ZURICH/FRANKFURT – Credit Suisse and Deutsche Bank
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The penalties stem from an initiative launched by U.S. President Barack Obama to pursue banks for selling sub-prime debt without warning of the risks, a practice that led to the worst economic crisis since the Great Depression.
Credit Suisse agreed to pay more than $5.2 billion in a deal with U.S. authorities and the penalty is likely to push it to a second consecutive annual loss.
The payment, to settle claims it misled investors when selling mortgage-backed securities in the run-up to the 2008 financial crisis, is split into two parts.
It will first pay $2.48 billion and later provide $2.8 billion over five years to offset the impact on consumers, the bank said.
That news came after Deutsche Bank
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"I think the fines are reasonable and represent a positive for the system," said Alberto Gallo, head of global macro strategies at hedge fund Algebris Investments.
The penalties put the two European banks at a further disadvantage to larger U.S. rivals, many of whom have already absorbed their own fines for such wrongdoing and have strong capital cushions.
U.S. banks earlier paid $46 billion in such penalties.
DEUTSCHE SHARES RISE
Investors, who had feared an even bigger penalty for Deutsche, were relieved and its shares gained more than 2 percent. They have risen more than 80 percent since hitting a record low at the end of September on fears the bank would need to raise cash from investors.
"It's no great coup but the settlement reduces the uncertainty," said Ingo Speich, of Union Investment, a Deutsche bank shareholder, adding that he did not expect the bank to sell more shares to bolster its capital.
Credit Suisse, who people familiar with the matter earlier told Reuters had fought to soften its settlement, saw its shares slip by more than 1 percent.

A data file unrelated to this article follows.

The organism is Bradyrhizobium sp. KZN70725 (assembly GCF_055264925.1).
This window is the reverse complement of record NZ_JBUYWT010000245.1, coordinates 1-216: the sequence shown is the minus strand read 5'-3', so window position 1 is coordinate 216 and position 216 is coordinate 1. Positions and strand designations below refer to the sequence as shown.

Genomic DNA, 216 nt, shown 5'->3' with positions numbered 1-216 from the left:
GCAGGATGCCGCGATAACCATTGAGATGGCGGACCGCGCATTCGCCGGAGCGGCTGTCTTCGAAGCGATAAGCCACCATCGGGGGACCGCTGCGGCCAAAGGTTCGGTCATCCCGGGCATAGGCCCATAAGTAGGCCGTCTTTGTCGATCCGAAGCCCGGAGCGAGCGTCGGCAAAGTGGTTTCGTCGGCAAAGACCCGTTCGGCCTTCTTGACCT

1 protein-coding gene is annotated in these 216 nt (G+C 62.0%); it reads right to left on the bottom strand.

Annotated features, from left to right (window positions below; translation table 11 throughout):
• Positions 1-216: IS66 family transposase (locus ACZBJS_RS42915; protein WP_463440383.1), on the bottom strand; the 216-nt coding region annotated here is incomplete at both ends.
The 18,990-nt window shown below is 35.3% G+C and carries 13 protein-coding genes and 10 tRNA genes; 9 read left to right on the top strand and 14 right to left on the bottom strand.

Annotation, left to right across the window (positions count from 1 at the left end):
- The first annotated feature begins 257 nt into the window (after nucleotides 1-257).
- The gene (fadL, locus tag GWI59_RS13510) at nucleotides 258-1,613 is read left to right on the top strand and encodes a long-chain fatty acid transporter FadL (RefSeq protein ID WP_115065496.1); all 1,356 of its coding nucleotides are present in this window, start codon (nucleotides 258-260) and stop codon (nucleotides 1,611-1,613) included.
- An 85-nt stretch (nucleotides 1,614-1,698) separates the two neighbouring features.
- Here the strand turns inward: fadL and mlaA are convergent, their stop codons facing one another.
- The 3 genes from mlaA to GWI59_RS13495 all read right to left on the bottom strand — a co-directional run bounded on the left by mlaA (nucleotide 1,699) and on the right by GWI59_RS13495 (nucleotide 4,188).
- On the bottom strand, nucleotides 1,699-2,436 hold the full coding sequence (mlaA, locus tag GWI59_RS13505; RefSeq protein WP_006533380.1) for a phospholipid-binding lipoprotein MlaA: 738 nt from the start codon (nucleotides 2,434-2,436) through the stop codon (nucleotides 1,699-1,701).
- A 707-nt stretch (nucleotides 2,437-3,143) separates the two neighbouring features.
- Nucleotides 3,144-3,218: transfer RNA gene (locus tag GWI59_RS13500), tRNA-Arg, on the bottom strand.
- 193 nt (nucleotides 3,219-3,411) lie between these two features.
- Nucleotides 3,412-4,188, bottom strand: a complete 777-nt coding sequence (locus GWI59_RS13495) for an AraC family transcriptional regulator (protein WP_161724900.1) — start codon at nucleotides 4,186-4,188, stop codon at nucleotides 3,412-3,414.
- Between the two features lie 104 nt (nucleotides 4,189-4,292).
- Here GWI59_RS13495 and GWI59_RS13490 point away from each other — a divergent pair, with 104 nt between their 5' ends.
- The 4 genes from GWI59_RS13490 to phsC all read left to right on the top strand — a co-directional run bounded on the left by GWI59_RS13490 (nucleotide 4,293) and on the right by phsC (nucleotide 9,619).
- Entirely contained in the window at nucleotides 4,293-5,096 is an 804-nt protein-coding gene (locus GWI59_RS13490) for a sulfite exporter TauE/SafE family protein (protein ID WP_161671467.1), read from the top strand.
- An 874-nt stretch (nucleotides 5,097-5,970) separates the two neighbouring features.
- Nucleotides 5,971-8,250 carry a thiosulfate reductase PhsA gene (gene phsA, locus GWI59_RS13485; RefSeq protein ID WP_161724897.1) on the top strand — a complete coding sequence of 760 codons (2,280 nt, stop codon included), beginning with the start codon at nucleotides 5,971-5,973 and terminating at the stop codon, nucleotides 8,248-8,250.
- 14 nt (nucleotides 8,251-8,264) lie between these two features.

The final deal is in line with the $5 billion to $7 billion the Justice Department had asked Credit Suisse to pay earlier in negotiations, as reported by Reuters on Monday.
Credit Suisse still faces state lawsuits filed by New York and New Jersey over toxic mortgage securities. The states are still pursuing their cases, Amy Spitalnick, a spokeswoman for New York Attorney General Eric Schneiderman, and Lisa Coryell, a spokeswoman for New Jersey's attorney general, told Reuters on Friday in separate emails.
Banks typically have settled state cases over mortgage securities at the same time as federal claims, and it appears it would be especially true for the New York case.
Schneiderman is co-chair of the joint federal-state working group that Obama created in 2012 to hold banks accountable for the misconduct at the heart of the financial crisis. When the New York lawsuit was filed, it was billed as an enforcement action that came out of the task force.
Credit Suisse declined to comment on the state lawsuits.
For the Justice Department matter, the bank said it would take a pre-tax charge of approximately $2 billion in addition to its existing reserves against these matters in the final three months of 2016.
Analysts at regional bank ZKB said that the charge would depress the bank's leverage ratio from 3.4 percent to 3.1 percent.
The U.S. authorities meanwhile sued Barclays on Thursday over similar claims.
Barclays said on Friday that it rejected the complaint, would "vigorously defend" the case and sought its dismissal "at the earliest opportunity".
(Additional reporting by Maiya Keidan, Arno Schuetze, Karen Freifeld, Kathrin Jones and Simon Jessop; Writing by John O'Donnell; Editing by Adrian Croft and Keith Weir)